U.S. history an innovative field worth teaching
Last month, the federal government declared lights out on the incandescent light bulb. Now we’re supposed to convert over to compact florescent bulbs, or jars filled with fireflies. Thomas Edison’s hot-filament-in-a-bulb technology lasted more than 130 years and would have kept going except for regulatory decree.
Schoolchildren should know something about revolutionary breakthroughs like the original light bulb. But since 2009, when state officials canceled a plan to make passage of a U.S. history MCAS test a graduation requirement, our students haven’t been learning much about history, or the legacy of scientific discovery that has made America unique.
In 1743, Benjamin Franklin founded the American Philosophical Society, a forum for scientists and thinkers to discuss their gadgets and ideas. This statesman-scientist went on to invent the Franklin stove, bifocal eyeglasses, the lightning rod, not to mention our republic’s experiment in ordered liberty.
Half-a-century later, in 1794, Eli Whitney created the cotton gin, Samuel Morse developed his telegraph and code in 1836-38, and in 1876, Alexander Graham Bell invented the telephone. As one historian has written, profiles of American innovators help us “remember who we are.”
Our nation’s ability to foster ideas and invent contraptions contributed mightily to our national ascent. Goodyear rubber, steel production, the Kitty Hawk Flyer, auto manufacturing, jazz music, Hollywood, IBM, biotechnology, Google, and Apple’s iPod, iPhone and iPad are just a few examples of how America’s ingenuity has revolutionized our economy and transformed the world.
Called the “Wizard of Menlo Park,” Edison also invented the phonograph and the motion-picture camera. And through his facilities in New Jersey, he also pioneered the first industrial research laboratory, where he invented many of the 20th century’s major technologies.
Edison is still the American with the most individual patents — 1,093 in the U.S. and 1,200 in 34 foreign countries. Considering that he struggled with deafness and had no higher education, one would think that American schoolchildren would find his example inspiring.
It didn’t take long for this American spirit of innovation to become part of the new nation’s identity. Delegates to the Constitutional Convention unanimously concurred with James Madison’s proposal to add an authors and inventors clause that secured copyrights into the U.S. Constitution.
Then Thomas Jefferson established the U.S. Patent Office, which protected inventors’ exclusive right to profit from their inventions. More than 200 years and 7 million patents later, Jefferson’s pet project has guarded America’s precious intellectual property.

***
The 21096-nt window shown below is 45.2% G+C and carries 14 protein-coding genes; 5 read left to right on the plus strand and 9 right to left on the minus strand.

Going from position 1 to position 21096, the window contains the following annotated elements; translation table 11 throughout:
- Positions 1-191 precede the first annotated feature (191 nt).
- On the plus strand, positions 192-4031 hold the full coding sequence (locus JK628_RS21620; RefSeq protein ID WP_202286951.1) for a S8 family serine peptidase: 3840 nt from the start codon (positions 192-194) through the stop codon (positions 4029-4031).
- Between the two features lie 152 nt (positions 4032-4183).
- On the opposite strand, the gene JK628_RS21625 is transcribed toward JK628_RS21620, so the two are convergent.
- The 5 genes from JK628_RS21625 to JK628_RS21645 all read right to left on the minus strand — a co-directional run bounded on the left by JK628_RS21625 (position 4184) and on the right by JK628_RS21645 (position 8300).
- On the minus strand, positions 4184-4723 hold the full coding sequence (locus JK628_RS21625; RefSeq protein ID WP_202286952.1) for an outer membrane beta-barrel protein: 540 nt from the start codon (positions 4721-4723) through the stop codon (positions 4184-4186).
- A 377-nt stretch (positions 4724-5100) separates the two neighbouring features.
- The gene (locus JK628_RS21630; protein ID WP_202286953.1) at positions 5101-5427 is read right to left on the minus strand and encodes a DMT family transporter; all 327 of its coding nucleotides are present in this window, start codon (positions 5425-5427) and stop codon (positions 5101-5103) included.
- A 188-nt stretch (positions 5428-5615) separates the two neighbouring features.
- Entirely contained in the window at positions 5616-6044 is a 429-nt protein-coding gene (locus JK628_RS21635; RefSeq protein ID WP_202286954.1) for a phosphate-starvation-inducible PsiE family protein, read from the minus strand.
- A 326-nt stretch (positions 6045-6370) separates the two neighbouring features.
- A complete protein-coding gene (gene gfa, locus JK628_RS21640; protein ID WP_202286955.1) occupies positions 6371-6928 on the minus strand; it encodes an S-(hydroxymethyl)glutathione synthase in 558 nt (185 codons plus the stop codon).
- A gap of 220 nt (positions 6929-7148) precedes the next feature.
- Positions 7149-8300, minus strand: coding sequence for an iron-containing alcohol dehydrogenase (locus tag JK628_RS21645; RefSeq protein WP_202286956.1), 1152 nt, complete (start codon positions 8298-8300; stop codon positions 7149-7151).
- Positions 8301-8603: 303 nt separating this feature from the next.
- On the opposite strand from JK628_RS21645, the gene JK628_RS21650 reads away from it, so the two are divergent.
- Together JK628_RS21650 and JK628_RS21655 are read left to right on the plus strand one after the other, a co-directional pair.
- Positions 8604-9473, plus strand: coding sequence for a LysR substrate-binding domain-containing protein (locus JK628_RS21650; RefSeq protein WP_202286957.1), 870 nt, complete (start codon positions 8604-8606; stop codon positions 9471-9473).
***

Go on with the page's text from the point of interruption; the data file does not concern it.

As Abraham Lincoln once said, “the patent system added the fuel of interest to the fire of genius.”
Today, the U.S. has just 5 percent of the world’s population, but accounts for a majority of its innovations. IBM alone holds about 40,000 patents, more than any other entity. Nevertheless, globalism has unleashed 3 billion new capitalists in China, India and Russia, who will work and manufacture for far less, often pirating our most prized technology.
Regrettably, this is largely hidden from American students, whose U.S. history test scores have been horrendous for 20 years. Thanks to the elimination of the U.S. history graduation requirement, entire history departments have disappeared from Massachusetts schools.
Instead of historical facts and hard sciences, career educationists lobby for national standards with weaker academic content, push softer so-called “21st-century skills,” and disparage the ideal of a liberal arts education for citizenship in favor of mindless school-to-work jargon. Not surprisingly, rising dropout rates and declining student achievement result wherever these supposed innovations have been implemented.
A sign over Edison’s desk read, “There is no expedient to which a man will not resort to avoid the real labor of thinking.”
While education bureaucrats talk a good game when it comes to innovation, their lack of appreciation for our nation’s politically brilliant and scientifically dynamic past jeopardizes our schoolchildren’s futures.
Without further delay, we need to restore the U.S. history MCAS graduation requirement, and with it students’ basic understanding of our history and its inventions as the wellspring of America’s greatness. If we don’t, our country’s principles themselves may soon be counterfeited, or stolen outright.
Also seen in Lowell Sun Online, The Herald News and Education News